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I think I've gone wrong with my reasoning somewere here but I'm not sure why.

We embed $\mathbb{R}$ into the projective plane by $(x,y)\to[1,x,y]$, and consider the projective lines corresponding to $y=mx$ and $y=mx+c, c\neq 0$ and find there intersection.

Each projective lines must be the projection of some $2$ dimensional subspace, so by letting x=0 and x=1 get the lines being the projections of

$span((1,0,0),(1,1,m))$ and $span((1,1,m+c),(1,0,c))$ or all vectors of the form

$(p,q,mq)$ and $(r,s,ms+cr)$

These subspaces intersect when $p=r, q=s$ so that $r=0$ and so the points of intersection are of the form

$(0,s,ms)$ which corresponds to the point in the projective plane $[0,1,m]$.

Is this correct? I'm worried that my answer is independent of $c$.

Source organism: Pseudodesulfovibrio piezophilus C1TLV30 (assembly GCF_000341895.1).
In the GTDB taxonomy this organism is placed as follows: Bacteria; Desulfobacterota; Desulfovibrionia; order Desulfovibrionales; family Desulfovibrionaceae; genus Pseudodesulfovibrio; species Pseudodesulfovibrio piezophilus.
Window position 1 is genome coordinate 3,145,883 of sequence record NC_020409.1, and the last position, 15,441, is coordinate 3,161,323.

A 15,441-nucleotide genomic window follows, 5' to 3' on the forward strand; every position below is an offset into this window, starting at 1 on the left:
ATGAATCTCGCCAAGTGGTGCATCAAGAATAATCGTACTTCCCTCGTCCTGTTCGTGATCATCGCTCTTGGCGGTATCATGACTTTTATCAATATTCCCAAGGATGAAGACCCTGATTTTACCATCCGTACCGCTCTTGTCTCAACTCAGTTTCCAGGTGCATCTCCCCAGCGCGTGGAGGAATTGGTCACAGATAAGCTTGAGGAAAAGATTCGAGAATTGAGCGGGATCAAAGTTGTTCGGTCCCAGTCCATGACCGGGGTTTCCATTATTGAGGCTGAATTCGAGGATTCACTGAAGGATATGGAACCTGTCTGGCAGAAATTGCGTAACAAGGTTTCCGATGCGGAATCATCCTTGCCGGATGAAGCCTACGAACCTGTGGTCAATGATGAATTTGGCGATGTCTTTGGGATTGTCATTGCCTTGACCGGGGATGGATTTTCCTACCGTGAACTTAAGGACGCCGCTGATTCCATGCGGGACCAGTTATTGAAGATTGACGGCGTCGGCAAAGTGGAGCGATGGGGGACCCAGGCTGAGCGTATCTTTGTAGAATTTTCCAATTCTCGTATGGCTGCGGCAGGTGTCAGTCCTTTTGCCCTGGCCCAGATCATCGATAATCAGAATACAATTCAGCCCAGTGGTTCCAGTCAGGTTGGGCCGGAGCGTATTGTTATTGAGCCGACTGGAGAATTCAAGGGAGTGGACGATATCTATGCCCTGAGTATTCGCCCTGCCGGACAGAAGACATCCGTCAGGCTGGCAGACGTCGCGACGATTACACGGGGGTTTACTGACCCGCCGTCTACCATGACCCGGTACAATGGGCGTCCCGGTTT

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Yes, you are correct!

The line defined by $y = mx$ in $\mathbb{R}^2$ embeds into the projective line defined by $y = mx$ in homogenous coordinates.

The line defined by $y = mx + c$ embeds into the projective line defined by $y = m x + c z$ in homogenous coordinates.

For $c\neq 0$, these two lines intersect when $y - mx = y-mx - cz = 0,$ that is $z = 0$ and $y = mx$, which describes the point $P = [0:1:m]$.

So, why is it independent of $c$? Well, the two lines you started with in the real spline are parallel to each other. Hence, their intersection in $\mathbb{P}^2$ will be in the line at infinity (i.e., the first coordinate of $P$ is $0$). But, the points in the line at infinity in $\mathbb{P}^2$ corresponds to different slopes of the real lines in $\mathbb{R}^2$. That is, parallel lines pass through the same point at infinity, and the constant $c$ does not affect which point that is.

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  • $\begingroup$ Thanks, that's a good explanation. $\endgroup$ – Tim Dec 13 '14 at 0:25

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